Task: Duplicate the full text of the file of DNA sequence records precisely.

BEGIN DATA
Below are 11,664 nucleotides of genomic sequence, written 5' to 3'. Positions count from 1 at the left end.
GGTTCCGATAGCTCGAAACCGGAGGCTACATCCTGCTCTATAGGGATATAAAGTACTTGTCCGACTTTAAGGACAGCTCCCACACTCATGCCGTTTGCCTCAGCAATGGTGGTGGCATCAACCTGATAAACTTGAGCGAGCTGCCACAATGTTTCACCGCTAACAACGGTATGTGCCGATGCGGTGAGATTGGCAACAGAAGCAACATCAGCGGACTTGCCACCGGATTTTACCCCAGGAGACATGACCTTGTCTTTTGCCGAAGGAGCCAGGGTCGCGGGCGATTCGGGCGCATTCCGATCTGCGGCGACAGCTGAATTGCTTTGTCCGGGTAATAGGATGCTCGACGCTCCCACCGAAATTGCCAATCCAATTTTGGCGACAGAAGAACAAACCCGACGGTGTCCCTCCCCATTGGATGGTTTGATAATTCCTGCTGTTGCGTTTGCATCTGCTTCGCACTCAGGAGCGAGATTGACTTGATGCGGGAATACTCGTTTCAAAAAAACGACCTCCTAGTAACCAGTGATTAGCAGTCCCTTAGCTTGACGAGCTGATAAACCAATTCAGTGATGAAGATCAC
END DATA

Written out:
Below are 11,664 nucleotides of genomic sequence, written 5' to 3'. Positions count from 1 at the left end.
GGTTCCGATAGCTCGAAACCGGAGGCTACATCCTGCTCTATAGGGATATAAAGTACTTGTCCGACTTTAAGGACAGCTCCCACACTCATGCCGTTTGCCTCAGCAATGGTGGTGGCATCAACCTGATAAACTTGAGCGAGCTGCCACAATGTTTCACCGCTAACAACGGTATGTGCCGATGCGGTGAGATTGGCAACAGAAGCAACATCAGCGGACTTGCCACCGGATTTTACCCCAGGAGACATGACCTTGTCTTTTGCCGAAGGAGCCAGGGTCGCGGGCGATTCGGGCGCATTCCGATCTGCGGCGACAGCTGAATTGCTTTGTCCGGGTAATAGGATGCTCGACGCTCCCACCGAAATTGCCAATCCAATTTTGGCGACAGAAGAACAAACCCGACGGTGTCCCTCCCCATTGGATGGTTTGATAATTCCTGCTGTTGCGTTTGCATCTGCTTCGCACTCAGGAGCGAGATTGACTTGATGCGGGAATACTCGTTTCAAAAAAACGACCTCCTAGTAACCAGTGATTAGCAGTCCCTTAGCTTGACGAGCTGATAAACCAATTCAGTGATGAAGATCAC